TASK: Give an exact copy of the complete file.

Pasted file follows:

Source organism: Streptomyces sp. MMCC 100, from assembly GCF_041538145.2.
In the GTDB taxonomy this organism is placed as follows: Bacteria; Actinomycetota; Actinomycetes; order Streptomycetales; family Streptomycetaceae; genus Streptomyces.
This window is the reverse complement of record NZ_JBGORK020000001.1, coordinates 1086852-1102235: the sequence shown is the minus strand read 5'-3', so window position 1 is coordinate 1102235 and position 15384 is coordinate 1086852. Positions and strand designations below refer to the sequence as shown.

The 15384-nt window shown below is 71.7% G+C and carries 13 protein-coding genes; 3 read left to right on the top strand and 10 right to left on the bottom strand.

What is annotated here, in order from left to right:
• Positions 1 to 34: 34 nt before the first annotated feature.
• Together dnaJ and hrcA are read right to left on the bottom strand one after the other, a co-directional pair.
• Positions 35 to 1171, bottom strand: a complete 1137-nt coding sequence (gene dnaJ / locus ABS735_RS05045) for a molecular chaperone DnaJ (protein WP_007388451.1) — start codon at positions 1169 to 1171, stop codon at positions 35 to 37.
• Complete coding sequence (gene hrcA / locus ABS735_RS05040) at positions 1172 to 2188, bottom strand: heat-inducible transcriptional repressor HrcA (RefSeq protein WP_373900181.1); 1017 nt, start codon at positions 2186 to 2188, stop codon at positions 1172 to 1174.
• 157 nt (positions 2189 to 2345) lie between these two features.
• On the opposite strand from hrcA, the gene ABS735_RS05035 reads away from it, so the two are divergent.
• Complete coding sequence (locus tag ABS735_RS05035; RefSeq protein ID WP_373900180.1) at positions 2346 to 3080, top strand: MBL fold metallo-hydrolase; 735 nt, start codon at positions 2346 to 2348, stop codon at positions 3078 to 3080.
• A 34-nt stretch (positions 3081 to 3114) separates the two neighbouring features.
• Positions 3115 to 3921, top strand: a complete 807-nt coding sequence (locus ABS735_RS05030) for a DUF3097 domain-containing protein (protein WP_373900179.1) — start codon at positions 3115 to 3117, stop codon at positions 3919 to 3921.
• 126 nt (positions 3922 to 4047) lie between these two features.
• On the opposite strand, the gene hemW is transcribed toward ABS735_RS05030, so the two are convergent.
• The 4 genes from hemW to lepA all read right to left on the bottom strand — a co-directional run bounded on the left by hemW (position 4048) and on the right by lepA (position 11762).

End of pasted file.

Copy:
Source organism: Streptomyces sp. MMCC 100, from assembly GCF_041538145.2.
In the GTDB taxonomy this organism is placed as follows: Bacteria; Actinomycetota; Actinomycetes; order Streptomycetales; family Streptomycetaceae; genus Streptomyces.
This window is the reverse complement of record NZ_JBGORK020000001.1, coordinates 1086852-1102235: the sequence shown is the minus strand read 5'-3', so window position 1 is coordinate 1102235 and position 15384 is coordinate 1086852. Positions and strand designations below refer to the sequence as shown.

The 15384-nt window shown below is 71.7% G+C and carries 13 protein-coding genes; 3 read left to right on the top strand and 10 right to left on the bottom strand.

What is annotated here, in order from left to right:
• Positions 1 to 34: 34 nt before the first annotated feature.
• Together dnaJ and hrcA are read right to left on the bottom strand one after the other, a co-directional pair.
• Positions 35 to 1171, bottom strand: a complete 1137-nt coding sequence (gene dnaJ / locus ABS735_RS05045) for a molecular chaperone DnaJ (protein WP_007388451.1) — start codon at positions 1169 to 1171, stop codon at positions 35 to 37.
• Complete coding sequence (gene hrcA / locus ABS735_RS05040) at positions 1172 to 2188, bottom strand: heat-inducible transcriptional repressor HrcA (RefSeq protein WP_373900181.1); 1017 nt, start codon at positions 2186 to 2188, stop codon at positions 1172 to 1174.
• 157 nt (positions 2189 to 2345) lie between these two features.
• On the opposite strand from hrcA, the gene ABS735_RS05035 reads away from it, so the two are divergent.
• Complete coding sequence (locus tag ABS735_RS05035; RefSeq protein ID WP_373900180.1) at positions 2346 to 3080, top strand: MBL fold metallo-hydrolase; 735 nt, start codon at positions 2346 to 2348, stop codon at positions 3078 to 3080.
• A 34-nt stretch (positions 3081 to 3114) separates the two neighbouring features.
• Positions 3115 to 3921, top strand: a complete 807-nt coding sequence (locus ABS735_RS05030) for a DUF3097 domain-containing protein (protein WP_373900179.1) — start codon at positions 3115 to 3117, stop codon at positions 3919 to 3921.
• 126 nt (positions 3922 to 4047) lie between these two features.
• On the opposite strand, the gene hemW is transcribed toward ABS735_RS05030, so the two are convergent.
• The 4 genes from hemW to lepA all read right to left on the bottom strand — a co-directional run bounded on the left by hemW (position 4048) and on the right by lepA (position 11762).